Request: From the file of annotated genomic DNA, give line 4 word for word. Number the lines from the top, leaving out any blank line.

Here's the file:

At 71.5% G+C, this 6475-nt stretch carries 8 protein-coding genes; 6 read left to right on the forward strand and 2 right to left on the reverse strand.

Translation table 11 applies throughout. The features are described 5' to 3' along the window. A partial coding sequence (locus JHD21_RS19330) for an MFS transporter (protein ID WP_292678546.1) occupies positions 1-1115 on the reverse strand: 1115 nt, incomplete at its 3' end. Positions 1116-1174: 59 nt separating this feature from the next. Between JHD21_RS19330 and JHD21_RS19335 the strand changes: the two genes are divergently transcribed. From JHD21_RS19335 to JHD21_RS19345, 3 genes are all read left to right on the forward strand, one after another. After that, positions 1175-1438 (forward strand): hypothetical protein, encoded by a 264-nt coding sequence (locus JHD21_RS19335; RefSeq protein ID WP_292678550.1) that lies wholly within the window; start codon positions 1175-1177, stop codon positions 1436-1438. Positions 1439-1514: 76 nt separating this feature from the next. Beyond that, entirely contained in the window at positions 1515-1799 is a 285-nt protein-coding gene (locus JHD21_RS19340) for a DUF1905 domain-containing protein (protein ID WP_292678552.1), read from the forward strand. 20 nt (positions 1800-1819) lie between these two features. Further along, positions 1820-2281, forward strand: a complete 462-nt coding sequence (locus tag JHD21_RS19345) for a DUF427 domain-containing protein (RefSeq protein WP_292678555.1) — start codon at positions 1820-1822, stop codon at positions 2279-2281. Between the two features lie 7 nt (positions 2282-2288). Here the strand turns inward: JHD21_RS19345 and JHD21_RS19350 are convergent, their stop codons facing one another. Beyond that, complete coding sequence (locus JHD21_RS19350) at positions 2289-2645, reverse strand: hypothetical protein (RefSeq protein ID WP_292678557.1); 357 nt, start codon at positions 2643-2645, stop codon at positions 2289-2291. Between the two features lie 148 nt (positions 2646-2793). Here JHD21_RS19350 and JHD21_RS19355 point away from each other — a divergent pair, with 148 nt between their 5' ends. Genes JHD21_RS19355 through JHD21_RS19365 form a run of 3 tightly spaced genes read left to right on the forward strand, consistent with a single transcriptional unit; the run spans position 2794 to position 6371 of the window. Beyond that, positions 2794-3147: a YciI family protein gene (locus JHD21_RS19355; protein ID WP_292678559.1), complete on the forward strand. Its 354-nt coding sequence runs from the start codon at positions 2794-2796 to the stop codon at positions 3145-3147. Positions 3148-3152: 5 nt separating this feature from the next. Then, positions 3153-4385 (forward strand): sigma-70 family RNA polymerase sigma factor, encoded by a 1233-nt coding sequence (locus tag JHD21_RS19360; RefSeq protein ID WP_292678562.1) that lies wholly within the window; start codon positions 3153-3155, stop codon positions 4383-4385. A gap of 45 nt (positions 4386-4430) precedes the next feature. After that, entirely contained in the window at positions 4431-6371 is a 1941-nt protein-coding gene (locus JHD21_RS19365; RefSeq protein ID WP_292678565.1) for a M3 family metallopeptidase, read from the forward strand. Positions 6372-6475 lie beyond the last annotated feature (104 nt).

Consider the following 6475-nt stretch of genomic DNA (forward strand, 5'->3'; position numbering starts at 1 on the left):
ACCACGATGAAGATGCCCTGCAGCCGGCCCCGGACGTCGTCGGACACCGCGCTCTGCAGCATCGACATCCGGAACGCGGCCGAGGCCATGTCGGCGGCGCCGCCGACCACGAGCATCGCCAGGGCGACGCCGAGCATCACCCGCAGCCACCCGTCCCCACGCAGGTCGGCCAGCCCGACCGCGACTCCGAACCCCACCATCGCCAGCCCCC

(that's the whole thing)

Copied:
ACCACGATGAAGATGCCCTGCAGCCGGCCCCGGACGTCGTCGGACACCGCGCTCTGCAGCATCGACATCCGGAACGCGGCCGAGGCCATGTCGGCGGCGCCGCCGACCACGAGCATCGCCAGGGCGACGCCGAGCATCACCCGCAGCCACCCGTCCCCACGCAGGTCGGCCAGCCCGACCGCGACTCCGAACCCCACCATCGCCAGCCCCC